There have been many improvements in the system since the working group has made its report. It is not perfect but this is a changing space and this has to be monitored every year to see that the improvements are made. It was submitted that in 2017, the working group report was the first review of the analysis of the direct provision system since it was introduced, and membership of the group included representatives from every Department involved as well as non-governmental organisations, NGOs, working in the area and a number of academics and other experienced individuals. For the most part, the recommendations made by the working group were pragmatic and achievable, and this is not surprising given the membership of the group. In particular, the public servants from the various Departments ensured that the political realities were well articulated when possible solutions were being debated.
The report provides a valuable infrastructural analysis of the direct provision system and identifies many problems and issues of concern as well as suggesting reforms in many areas. Some of the recommendations were adopted and implemented fairly quickly while others were deferred. Even where there has been delay, however, the report has kept the direct provision question continuously on the political agenda. In any event, it is generally recognised that the programme of action set out in the report is still valid and is one that the Government is trying to implement.
Since the publication of the working group report, there have been significant improvements, including the resolution of an estimated 2,000 long stayers who are here in the system for five years, the establishment of a new international protection procedure, the introduction of communal catering in family centres for many, the extension of the role of the Ombudsman's office, the introduction of a right to work for eligible protection applicants, increased direct provision allowances, and the development of a national standard for accommodation. While there has been considerable progress, there still remains significant work to implement the working group's recommendations fully, and it is concerned that some improvements are being unwound by the accommodation crisis. Without doubt, the housing crisis poses the greatest practical challenge to identifying an alternative to the direct provision system where residents might be allowed to live with greater dignity.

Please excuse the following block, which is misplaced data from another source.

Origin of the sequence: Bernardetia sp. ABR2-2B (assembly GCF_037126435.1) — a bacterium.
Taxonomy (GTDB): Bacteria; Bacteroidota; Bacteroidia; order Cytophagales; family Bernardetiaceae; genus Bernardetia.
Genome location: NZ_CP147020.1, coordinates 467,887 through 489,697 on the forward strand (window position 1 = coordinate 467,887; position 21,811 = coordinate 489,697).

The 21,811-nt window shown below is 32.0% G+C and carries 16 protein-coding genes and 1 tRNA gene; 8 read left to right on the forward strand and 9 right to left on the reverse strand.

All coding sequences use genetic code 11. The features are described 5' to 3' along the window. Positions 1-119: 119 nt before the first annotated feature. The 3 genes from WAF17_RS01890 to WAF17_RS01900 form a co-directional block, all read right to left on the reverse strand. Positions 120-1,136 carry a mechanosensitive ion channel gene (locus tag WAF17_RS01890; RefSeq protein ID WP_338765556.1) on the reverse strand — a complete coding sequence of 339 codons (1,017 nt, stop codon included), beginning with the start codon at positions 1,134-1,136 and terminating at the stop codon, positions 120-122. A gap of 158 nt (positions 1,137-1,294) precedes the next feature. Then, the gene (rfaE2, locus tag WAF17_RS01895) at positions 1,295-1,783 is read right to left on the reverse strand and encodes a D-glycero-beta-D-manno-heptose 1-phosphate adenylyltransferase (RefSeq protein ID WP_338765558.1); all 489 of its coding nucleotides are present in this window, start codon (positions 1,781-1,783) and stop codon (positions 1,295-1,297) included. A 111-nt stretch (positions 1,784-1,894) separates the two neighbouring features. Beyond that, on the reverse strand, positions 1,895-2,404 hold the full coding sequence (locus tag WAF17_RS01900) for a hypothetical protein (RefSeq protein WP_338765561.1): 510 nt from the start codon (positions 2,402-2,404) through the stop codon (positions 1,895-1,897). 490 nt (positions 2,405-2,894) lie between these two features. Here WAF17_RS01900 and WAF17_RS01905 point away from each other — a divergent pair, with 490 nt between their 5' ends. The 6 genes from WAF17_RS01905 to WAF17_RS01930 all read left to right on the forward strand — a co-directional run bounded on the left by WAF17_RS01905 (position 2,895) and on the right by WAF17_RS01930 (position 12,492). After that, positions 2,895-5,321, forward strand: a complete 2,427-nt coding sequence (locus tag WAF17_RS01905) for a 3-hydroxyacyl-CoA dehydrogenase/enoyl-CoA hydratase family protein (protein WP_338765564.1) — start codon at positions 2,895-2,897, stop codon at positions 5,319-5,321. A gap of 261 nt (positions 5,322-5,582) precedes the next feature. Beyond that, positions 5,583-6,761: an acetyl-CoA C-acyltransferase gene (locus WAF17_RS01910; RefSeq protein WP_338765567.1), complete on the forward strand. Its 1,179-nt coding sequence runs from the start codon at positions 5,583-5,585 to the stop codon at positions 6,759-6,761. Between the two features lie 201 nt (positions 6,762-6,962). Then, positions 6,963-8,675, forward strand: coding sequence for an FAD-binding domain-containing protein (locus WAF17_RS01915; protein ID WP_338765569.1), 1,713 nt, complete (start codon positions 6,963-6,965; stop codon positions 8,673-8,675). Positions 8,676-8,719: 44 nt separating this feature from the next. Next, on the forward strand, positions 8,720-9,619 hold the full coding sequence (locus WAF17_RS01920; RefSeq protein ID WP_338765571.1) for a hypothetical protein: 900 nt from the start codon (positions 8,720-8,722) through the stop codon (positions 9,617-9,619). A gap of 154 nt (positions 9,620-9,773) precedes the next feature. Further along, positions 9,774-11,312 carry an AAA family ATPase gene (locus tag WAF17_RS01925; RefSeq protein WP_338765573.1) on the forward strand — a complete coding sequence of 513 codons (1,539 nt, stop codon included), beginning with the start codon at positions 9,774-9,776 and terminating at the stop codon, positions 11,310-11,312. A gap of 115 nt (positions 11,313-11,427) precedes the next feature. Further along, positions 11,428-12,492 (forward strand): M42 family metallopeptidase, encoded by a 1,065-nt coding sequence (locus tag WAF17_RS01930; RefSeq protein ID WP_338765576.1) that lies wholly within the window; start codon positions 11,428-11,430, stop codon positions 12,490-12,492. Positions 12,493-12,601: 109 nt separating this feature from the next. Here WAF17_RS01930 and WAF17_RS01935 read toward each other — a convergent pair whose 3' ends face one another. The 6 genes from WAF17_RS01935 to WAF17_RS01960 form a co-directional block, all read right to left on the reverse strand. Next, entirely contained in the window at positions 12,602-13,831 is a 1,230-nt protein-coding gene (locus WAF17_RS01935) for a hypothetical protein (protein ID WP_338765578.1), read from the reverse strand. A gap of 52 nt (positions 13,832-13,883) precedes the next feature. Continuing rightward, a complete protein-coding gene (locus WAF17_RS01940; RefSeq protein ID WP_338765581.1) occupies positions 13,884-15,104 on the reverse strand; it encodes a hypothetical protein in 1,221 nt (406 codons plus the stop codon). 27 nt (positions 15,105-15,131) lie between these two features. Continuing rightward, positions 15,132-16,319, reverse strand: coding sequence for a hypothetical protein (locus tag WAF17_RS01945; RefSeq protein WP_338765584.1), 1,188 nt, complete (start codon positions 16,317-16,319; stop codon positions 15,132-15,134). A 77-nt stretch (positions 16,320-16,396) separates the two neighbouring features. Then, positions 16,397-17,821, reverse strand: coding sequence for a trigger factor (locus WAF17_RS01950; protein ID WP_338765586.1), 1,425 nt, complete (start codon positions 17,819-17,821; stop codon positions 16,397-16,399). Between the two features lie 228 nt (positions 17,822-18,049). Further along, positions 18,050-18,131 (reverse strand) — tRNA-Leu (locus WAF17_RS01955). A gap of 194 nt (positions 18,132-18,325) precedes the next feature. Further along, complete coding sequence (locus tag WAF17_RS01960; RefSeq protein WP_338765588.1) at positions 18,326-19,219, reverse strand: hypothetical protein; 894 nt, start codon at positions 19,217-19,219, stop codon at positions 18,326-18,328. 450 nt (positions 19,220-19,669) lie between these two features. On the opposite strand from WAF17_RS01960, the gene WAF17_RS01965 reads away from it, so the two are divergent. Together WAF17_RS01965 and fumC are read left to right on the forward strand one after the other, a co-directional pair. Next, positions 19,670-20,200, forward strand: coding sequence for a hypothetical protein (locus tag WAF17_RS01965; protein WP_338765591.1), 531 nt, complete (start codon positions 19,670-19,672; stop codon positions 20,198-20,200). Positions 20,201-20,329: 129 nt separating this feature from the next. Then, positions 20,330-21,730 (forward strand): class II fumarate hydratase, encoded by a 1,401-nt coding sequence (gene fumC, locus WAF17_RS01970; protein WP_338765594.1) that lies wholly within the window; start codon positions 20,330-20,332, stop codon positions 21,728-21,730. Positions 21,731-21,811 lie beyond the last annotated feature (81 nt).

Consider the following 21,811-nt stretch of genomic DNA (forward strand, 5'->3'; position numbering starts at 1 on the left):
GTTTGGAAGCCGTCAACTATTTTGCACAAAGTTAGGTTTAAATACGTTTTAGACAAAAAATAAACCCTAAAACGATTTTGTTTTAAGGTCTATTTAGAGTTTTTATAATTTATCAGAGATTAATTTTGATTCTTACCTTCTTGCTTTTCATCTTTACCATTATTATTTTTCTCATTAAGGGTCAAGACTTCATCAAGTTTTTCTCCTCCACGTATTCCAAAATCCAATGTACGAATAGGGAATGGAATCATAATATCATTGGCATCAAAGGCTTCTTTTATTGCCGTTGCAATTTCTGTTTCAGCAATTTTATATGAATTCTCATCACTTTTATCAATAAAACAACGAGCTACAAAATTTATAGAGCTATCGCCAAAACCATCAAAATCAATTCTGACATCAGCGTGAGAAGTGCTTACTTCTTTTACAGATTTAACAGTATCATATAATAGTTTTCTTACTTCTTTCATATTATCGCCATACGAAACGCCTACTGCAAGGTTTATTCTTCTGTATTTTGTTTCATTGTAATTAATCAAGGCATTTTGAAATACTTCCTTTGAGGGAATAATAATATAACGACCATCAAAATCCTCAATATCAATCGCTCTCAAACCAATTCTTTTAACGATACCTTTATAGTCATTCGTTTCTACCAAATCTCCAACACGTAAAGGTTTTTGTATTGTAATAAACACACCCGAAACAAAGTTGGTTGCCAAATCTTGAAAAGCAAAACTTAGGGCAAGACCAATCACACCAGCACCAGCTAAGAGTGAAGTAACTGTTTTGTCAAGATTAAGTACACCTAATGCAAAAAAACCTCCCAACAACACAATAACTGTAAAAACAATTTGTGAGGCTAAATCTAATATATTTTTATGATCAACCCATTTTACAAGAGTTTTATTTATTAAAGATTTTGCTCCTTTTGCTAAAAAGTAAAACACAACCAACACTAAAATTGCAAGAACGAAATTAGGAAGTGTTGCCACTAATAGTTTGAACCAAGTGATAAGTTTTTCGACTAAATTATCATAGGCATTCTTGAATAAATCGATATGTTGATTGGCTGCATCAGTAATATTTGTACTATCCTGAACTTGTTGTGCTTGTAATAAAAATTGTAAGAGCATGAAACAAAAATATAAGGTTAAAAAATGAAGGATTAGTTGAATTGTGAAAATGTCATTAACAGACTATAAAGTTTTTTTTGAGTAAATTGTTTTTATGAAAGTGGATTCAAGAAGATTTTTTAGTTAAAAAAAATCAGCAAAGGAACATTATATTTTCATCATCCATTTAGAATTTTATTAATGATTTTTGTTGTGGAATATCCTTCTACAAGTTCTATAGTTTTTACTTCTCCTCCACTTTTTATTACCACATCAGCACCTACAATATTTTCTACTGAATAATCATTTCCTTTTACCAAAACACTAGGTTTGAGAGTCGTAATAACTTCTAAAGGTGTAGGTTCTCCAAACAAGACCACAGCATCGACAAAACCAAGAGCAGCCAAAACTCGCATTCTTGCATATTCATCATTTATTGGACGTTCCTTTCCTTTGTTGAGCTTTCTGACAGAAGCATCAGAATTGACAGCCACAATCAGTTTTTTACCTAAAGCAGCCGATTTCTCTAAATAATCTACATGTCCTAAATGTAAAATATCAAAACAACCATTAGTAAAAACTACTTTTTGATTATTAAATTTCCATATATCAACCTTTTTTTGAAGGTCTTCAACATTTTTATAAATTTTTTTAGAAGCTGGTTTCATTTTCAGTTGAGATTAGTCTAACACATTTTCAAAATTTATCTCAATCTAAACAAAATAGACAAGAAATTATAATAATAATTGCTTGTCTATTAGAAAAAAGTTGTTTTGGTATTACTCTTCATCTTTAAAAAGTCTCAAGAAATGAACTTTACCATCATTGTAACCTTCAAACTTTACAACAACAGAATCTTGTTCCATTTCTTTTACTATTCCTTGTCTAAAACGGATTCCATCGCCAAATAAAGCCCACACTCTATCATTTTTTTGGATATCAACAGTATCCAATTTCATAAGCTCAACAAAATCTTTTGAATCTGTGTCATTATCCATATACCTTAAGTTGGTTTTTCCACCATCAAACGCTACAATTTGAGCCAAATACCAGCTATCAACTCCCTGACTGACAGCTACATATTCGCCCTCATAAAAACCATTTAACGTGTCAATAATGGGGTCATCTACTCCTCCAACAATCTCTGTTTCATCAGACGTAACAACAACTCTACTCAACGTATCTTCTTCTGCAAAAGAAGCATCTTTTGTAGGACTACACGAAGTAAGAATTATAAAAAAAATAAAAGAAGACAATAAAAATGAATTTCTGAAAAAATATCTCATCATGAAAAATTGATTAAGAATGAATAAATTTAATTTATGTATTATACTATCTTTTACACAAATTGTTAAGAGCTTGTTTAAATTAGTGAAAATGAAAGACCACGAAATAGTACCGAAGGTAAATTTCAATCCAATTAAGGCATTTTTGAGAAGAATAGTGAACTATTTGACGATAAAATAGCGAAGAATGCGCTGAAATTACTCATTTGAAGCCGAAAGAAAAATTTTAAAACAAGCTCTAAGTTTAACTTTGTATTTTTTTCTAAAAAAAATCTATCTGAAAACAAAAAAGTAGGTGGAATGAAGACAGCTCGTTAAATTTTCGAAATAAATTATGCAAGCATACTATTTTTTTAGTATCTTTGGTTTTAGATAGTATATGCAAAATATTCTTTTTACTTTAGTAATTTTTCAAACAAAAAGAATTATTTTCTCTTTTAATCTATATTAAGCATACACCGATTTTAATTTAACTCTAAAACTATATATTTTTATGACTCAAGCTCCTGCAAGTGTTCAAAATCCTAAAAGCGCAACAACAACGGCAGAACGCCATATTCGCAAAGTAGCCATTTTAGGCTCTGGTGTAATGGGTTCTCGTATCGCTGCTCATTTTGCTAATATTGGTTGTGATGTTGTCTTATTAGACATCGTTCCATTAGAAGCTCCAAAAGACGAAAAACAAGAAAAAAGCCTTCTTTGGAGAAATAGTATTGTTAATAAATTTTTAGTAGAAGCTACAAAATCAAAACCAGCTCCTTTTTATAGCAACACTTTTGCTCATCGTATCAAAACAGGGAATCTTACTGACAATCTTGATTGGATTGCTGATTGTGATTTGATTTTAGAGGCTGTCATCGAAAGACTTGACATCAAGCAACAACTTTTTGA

It should be acknowledged, however, that four years have passed since the working group report was published and there have been significant changes at home and abroad in this area in that time. In particular, one might mention the following in this regard: Brexit, Angela Merkel's unilateral acceptance of 800,000 migrants into Germany and the backlash that followed, the housing crisis in this country, the election of Mr. Trump in the USA, and the rise of right-wing politics in Austria, Hungary and other European countries in the east. The last time I looked, it was estimated that there were 68 million people forcibly displaced in the world and there is no indication that a limit has been reached on this yet. The landscape continues to change and the Irish response to asylum seekers who arrive on our shores in search of refuge and protection must also be continuously sensitive to all these geopolitical trends and developments.